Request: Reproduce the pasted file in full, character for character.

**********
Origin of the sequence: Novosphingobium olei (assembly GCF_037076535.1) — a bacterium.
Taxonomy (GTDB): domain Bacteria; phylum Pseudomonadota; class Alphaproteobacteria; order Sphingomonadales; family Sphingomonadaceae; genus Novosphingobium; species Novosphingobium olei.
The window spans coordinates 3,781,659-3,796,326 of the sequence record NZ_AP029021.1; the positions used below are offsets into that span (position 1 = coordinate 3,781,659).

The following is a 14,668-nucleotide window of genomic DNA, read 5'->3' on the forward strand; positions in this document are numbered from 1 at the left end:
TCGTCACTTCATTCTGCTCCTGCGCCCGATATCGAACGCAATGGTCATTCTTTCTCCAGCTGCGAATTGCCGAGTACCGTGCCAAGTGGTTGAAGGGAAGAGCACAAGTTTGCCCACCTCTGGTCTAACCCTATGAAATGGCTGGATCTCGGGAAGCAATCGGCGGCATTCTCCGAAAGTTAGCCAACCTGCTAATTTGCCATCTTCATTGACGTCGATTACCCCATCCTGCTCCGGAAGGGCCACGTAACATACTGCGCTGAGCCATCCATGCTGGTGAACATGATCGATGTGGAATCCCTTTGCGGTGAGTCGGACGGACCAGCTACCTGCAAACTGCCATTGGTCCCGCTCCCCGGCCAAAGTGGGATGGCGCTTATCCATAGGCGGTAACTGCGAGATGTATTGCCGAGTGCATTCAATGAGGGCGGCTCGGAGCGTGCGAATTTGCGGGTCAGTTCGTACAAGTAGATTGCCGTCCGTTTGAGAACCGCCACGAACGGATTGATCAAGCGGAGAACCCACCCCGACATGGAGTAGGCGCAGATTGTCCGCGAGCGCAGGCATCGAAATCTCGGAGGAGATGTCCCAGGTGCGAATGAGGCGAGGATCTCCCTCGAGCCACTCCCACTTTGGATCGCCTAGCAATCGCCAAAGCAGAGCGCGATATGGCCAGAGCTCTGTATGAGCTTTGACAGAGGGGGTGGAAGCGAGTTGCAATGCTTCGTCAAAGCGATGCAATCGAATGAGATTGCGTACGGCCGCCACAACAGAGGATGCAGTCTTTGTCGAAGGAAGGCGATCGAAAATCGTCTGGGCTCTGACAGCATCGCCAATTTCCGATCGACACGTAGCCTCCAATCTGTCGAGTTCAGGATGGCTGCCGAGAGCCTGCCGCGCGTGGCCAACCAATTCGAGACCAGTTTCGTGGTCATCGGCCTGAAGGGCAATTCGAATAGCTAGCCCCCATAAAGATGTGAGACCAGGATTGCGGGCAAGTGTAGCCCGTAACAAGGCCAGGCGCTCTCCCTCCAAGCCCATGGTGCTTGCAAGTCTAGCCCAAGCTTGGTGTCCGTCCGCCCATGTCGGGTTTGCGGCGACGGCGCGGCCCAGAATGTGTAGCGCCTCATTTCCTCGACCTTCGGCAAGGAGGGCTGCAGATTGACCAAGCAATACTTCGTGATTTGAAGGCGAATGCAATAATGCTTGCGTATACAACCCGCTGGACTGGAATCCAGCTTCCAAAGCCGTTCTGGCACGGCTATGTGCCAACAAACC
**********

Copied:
Origin of the sequence: Novosphingobium olei (assembly GCF_037076535.1) — a bacterium.
Taxonomy (GTDB): domain Bacteria; phylum Pseudomonadota; class Alphaproteobacteria; order Sphingomonadales; family Sphingomonadaceae; genus Novosphingobium; species Novosphingobium olei.
The window spans coordinates 3,781,659-3,796,326 of the sequence record NZ_AP029021.1; the positions used below are offsets into that span (position 1 = coordinate 3,781,659).

The following is a 14,668-nucleotide window of genomic DNA, read 5'->3' on the forward strand; positions in this document are numbered from 1 at the left end:
TCGTCACTTCATTCTGCTCCTGCGCCCGATATCGAACGCAATGGTCATTCTTTCTCCAGCTGCGAATTGCCGAGTACCGTGCCAAGTGGTTGAAGGGAAGAGCACAAGTTTGCCCACCTCTGGTCTAACCCTATGAAATGGCTGGATCTCGGGAAGCAATCGGCGGCATTCTCCGAAAGTTAGCCAACCTGCTAATTTGCCATCTTCATTGACGTCGATTACCCCATCCTGCTCCGGAAGGGCCACGTAACATACTGCGCTGAGCCATCCATGCTGGTGAACATGATCGATGTGGAATCCCTTTGCGGTGAGTCGGACGGACCAGCTACCTGCAAACTGCCATTGGTCCCGCTCCCCGGCCAAAGTGGGATGGCGCTTATCCATAGGCGGTAACTGCGAGATGTATTGCCGAGTGCATTCAATGAGGGCGGCTCGGAGCGTGCGAATTTGCGGGTCAGTTCGTACAAGTAGATTGCCGTCCGTTTGAGAACCGCCACGAACGGATTGATCAAGCGGAGAACCCACCCCGACATGGAGTAGGCGCAGATTGTCCGCGAGCGCAGGCATCGAAATCTCGGAGGAGATGTCCCAGGTGCGAATGAGGCGAGGATCTCCCTCGAGCCACTCCCACTTTGGATCGCCTAGCAATCGCCAAAGCAGAGCGCGATATGGCCAGAGCTCTGTATGAGCTTTGACAGAGGGGGTGGAAGCGAGTTGCAATGCTTCGTCAAAGCGATGCAATCGAATGAGATTGCGTACGGCCGCCACAACAGAGGATGCAGTCTTTGTCGAAGGAAGGCGATCGAAAATCGTCTGGGCTCTGACAGCATCGCCAATTTCCGATCGACACGTAGCCTCCAATCTGTCGAGTTCAGGATGGCTGCCGAGAGCCTGCCGCGCGTGGCCAACCAATTCGAGACCAGTTTCGTGGTCATCGGCCTGAAGGGCAATTCGAATAGCTAGCCCCCATAAAGATGTGAGACCAGGATTGCGGGCAAGTGTAGCCCGTAACAAGGCCAGGCGCTCTCCCTCCAAGCCCATGGTGCTTGCAAGTCTAGCCCAAGCTTGGTGTCCGTCCGCCCATGTCGGGTTTGCGGCGACGGCGCGGCCCAGAATGTGTAGCGCCTCATTTCCTCGACCTTCGGCAAGGAGGGCTGCAGATTGACCAAGCAATACTTCGTGATTTGAAGGCGAATGCAATAATGCTTGCGTATACAACCCGCTGGACTGGAATCCAGCTTCCAAAGCCGTTCTGGCACGGCTATGTGCCAACAAACC